Frivolous Waste of Time

Sci-fi, fantasy and video games

Archive for the tag “The Longest Journey”

Dreamfall Chapters for PS4, Xbox One, PC, Linux and OS X

1999’s The Longest Journey is one of my favourite games of all time, and certainly my favourite adventure game which doesn’t contain Guybrush Threepwood. Wonderful world-building and a truly epic journey which loved up to the name were held together by April Ryan, one of my favourite game protagonists ever. 2006’s sequel/spin-off Dreamfall: The Longest Journey impressed me less and I feel has actually aged much worse than its 7-year older predecessor. The long awaited Dreamfall Chapters is the third in the series and, unsurprisingly based on the name, is very much is the vein of Dreamfall rather than The Longest Journey. It is likely to be the concluding game of the entire saga and whilst elements work very well, it ultimately falls rather short. It could have worked as a 2017 style adventure game, it could have worked as a revival of a 1990s style adventure game, but instead it feels like a revival of a 2006 adventure game, which I don’t think anyone would argue is the genre’s golden age.

Dreamfall Chapters picks up a few months after the end of the last game; over in our world, the technologically advanced Stark, Zoe Castillo awakens from a coma, having forgotten the events of the previous game. To rebuild her life she moves to the continent wide mega city of Europolis, but it isn’t long before she is caught up in a new intrigue and local politics. Despite Zoe’s efforts in Dreamfall, Wati Corp have managed to release their sinister Dream Machine, which has turned many into lifeless husks, addicted to lucid dreams. Over in Arcadia, the apostle Kian Alvane has been imprisoned for betraying the Azadi Empire, who have invaded Marcuria and begun a system of oppression against magical races. To atone for his part in the death of April Ryan, Kian is recruited into the Resistance to fight his former masters and help the magicals he had previously despised. Finally, in the House of All Worlds, a strange child with mysterious powers, Saga, is born.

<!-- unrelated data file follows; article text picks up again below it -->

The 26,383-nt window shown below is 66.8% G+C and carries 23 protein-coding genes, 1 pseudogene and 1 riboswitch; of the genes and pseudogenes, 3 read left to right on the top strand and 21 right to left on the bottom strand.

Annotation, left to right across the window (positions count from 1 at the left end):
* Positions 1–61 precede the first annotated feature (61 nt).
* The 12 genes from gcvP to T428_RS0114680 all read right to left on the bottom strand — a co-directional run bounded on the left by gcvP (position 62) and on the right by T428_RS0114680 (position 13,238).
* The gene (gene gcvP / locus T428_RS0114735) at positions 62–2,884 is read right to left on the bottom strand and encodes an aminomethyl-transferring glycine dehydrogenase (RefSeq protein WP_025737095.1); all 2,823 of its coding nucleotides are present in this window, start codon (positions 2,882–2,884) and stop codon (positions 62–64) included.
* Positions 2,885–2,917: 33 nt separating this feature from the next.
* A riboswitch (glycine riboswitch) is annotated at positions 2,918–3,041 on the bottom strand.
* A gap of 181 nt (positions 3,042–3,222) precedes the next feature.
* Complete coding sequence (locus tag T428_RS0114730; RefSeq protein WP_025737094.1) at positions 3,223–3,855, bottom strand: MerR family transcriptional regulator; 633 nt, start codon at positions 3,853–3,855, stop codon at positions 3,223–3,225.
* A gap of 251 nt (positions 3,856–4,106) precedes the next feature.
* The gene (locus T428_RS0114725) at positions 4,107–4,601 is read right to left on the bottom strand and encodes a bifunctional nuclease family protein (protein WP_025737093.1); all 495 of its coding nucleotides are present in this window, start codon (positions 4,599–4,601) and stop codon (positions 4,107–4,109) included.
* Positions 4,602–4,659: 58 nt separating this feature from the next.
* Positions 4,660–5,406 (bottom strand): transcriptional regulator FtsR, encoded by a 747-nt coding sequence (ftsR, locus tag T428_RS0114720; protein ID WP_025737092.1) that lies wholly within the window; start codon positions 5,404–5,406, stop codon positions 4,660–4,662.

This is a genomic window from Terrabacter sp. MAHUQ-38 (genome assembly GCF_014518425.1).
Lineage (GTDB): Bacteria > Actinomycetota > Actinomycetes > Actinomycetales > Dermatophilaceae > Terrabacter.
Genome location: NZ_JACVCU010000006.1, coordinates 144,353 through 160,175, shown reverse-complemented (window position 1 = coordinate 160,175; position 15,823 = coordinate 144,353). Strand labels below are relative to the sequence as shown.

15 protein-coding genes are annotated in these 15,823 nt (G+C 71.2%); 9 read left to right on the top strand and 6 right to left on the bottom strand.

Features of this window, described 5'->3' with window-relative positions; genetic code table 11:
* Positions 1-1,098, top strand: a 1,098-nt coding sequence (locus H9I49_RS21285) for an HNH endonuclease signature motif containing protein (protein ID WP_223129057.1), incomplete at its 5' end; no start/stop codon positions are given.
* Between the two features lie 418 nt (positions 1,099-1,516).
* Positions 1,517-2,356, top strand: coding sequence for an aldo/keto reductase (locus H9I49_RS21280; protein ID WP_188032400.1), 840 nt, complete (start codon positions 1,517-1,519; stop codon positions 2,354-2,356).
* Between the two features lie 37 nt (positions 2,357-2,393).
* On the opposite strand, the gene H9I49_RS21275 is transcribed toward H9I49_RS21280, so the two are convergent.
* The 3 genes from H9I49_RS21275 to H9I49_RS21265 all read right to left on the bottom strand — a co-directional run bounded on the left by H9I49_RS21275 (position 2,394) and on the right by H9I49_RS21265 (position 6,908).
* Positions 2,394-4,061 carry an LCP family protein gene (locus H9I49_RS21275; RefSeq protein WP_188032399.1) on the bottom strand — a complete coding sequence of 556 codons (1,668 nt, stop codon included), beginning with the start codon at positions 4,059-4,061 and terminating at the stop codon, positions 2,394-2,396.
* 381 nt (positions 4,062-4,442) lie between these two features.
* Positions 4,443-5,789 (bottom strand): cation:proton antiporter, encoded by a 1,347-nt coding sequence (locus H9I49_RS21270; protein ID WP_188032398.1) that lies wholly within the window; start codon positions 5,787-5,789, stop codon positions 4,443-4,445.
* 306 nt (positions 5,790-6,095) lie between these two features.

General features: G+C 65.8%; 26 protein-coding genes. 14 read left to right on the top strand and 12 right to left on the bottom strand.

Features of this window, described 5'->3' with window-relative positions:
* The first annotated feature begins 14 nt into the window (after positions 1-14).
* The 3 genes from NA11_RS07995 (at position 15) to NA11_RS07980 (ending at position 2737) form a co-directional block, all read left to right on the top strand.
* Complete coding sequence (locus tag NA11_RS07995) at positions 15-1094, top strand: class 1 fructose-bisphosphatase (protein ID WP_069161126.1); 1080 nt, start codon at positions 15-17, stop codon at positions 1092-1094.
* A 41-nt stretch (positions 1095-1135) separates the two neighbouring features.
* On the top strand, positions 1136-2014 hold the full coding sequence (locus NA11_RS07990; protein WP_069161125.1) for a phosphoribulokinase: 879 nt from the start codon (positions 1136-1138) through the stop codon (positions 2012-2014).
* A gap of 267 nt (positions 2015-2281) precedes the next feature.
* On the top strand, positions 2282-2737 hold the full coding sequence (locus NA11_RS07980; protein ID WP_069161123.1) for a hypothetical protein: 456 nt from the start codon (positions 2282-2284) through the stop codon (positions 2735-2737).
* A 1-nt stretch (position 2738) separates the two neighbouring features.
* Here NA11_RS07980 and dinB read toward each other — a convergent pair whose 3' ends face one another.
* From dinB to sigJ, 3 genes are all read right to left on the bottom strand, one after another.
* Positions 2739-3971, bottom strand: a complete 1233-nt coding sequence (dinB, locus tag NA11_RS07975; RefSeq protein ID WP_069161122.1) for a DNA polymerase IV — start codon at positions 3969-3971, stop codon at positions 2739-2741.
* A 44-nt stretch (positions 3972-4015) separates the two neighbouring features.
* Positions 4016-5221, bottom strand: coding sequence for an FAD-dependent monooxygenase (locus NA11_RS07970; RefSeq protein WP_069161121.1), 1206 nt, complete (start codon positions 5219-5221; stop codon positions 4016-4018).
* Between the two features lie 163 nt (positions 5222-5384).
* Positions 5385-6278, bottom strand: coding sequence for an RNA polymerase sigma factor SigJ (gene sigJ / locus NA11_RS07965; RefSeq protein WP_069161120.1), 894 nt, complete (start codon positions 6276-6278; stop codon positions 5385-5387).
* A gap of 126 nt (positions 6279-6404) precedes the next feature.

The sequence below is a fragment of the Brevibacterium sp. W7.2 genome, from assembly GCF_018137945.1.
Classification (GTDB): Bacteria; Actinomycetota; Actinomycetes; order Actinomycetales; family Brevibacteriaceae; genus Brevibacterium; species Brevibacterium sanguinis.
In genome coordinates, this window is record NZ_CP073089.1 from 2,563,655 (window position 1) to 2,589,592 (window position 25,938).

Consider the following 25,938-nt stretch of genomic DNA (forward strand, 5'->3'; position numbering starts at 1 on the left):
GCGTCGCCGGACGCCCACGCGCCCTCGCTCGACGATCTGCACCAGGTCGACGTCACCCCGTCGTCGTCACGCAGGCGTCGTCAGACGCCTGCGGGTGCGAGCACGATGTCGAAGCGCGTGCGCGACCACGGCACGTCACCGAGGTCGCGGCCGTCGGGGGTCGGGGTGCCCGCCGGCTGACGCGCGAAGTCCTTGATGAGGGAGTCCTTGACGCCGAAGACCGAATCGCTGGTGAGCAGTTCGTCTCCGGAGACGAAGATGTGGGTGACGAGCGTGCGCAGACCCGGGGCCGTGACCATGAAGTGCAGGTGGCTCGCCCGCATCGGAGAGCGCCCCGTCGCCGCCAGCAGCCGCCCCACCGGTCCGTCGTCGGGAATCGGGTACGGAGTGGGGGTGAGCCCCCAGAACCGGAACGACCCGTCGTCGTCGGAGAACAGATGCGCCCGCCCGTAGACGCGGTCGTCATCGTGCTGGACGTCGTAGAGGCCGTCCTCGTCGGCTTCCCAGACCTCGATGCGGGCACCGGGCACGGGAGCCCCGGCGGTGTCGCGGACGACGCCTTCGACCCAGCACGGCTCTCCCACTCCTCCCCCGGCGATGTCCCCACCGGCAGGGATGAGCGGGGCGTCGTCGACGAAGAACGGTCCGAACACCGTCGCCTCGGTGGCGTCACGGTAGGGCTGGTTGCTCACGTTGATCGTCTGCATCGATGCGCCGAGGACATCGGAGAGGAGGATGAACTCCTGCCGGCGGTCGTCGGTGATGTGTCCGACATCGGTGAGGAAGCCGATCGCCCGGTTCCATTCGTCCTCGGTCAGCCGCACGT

I’ll start out with the things I liked about the story of Dreamfall Chapters. The actual dialogue is as good as ever, with the same sharp, engaging and fully rounded characters that the series should be known for. Returning characters form The Longest Journey and Dreamfall are welcome, particularly the cowardly, sarcastic and intensely loyal Crow, my favourite sidekick in gaming history. I also really enjoyed the development of the stoic and powerful Dolmari Likho from Dreamfall, whose character develops in some interesting ways. I also really liked some of the new characters, particularly the nervous and endearing member of the magical resistance Enu, who forms an unlikely and very sweet bond with Kian. Zoe was never the most engaging protagonist, but she’s a bit better here, helped by a new and improved voice actor. I didn’t expect to like Kian as much as I did, but we find out that there is a fair bit more to him than we saw in Dreamfall and he even gets some endearingly funny moments.